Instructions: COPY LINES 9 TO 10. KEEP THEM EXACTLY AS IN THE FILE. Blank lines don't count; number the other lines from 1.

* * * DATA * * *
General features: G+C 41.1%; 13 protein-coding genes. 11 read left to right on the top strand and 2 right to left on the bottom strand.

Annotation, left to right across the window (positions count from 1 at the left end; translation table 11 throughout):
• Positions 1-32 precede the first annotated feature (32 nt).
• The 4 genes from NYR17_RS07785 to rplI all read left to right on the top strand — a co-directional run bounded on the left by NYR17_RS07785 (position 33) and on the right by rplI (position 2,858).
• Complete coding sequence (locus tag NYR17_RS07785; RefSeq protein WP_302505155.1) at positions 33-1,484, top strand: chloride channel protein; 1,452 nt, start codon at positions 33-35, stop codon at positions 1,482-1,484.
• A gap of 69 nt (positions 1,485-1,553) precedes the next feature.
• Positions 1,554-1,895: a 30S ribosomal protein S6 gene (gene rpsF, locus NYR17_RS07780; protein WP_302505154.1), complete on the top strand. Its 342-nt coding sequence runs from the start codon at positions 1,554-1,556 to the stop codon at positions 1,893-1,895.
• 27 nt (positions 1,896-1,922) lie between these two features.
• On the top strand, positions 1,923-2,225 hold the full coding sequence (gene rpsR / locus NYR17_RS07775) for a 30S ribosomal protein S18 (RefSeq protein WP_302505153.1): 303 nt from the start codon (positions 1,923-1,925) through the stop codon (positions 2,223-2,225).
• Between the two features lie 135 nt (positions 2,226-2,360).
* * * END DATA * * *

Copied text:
• On the top strand, positions 1,923-2,225 hold the full coding sequence (gene rpsR / locus NYR17_RS07775) for a 30S ribosomal protein S18 (RefSeq protein WP_302505153.1): 303 nt from the start codon (positions 1,923-1,925) through the stop codon (positions 2,223-2,225).
• Between the two features lie 135 nt (positions 2,226-2,360).